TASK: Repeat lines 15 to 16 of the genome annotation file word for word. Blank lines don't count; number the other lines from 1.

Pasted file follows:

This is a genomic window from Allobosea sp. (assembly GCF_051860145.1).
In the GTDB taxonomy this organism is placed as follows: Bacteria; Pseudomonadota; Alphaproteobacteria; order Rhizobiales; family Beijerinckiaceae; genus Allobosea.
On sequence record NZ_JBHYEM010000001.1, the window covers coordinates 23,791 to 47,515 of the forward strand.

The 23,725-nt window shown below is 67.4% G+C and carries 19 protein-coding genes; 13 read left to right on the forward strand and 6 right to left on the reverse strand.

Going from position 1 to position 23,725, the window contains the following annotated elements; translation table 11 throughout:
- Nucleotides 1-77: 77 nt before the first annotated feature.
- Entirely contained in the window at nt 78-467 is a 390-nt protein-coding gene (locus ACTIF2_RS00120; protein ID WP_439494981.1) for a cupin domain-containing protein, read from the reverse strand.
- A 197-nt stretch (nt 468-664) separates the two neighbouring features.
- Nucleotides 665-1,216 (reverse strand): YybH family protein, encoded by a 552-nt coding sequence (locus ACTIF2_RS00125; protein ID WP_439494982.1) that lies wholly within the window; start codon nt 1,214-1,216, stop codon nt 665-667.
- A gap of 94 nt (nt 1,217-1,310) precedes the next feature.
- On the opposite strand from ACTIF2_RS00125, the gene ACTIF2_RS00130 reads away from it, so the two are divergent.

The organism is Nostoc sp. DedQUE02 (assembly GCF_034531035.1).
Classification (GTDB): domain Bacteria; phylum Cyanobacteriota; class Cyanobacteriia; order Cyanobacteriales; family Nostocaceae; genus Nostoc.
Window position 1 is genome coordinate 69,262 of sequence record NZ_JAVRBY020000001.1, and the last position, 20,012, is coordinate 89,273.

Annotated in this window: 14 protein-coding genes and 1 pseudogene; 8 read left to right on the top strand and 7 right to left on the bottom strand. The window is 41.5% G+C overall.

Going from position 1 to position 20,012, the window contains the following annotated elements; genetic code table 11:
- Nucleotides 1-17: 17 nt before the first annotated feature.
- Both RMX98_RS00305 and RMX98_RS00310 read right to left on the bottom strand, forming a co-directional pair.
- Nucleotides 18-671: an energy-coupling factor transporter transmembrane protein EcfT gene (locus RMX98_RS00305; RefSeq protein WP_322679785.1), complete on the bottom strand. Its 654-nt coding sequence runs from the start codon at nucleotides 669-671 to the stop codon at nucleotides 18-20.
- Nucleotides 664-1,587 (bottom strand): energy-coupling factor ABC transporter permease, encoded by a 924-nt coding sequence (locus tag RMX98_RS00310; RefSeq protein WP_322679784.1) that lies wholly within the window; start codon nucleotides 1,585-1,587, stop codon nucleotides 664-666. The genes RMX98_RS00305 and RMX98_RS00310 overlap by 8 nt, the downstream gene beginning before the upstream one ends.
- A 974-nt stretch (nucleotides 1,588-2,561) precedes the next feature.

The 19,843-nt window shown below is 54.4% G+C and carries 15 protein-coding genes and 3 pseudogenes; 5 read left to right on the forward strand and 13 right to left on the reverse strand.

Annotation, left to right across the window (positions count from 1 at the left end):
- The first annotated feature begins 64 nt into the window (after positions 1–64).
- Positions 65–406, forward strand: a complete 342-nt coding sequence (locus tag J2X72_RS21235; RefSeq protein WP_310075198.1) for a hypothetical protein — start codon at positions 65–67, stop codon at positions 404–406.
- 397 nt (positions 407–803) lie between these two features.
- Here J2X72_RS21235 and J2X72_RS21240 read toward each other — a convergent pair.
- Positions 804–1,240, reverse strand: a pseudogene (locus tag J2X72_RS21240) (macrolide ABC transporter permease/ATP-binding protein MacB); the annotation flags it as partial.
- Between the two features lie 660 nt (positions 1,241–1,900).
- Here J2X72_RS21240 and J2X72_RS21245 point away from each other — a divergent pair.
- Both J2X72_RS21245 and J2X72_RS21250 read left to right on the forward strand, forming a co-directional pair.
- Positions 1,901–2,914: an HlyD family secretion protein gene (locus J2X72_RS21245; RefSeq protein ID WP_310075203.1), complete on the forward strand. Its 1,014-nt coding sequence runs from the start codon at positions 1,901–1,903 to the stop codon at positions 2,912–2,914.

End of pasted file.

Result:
Annotated in this window: 14 protein-coding genes and 1 pseudogene; 8 read left to right on the top strand and 7 right to left on the bottom strand. The window is 41.5% G+C overall.

Going from position 1 to position 20,012, the window contains the following annotated elements; genetic code table 11: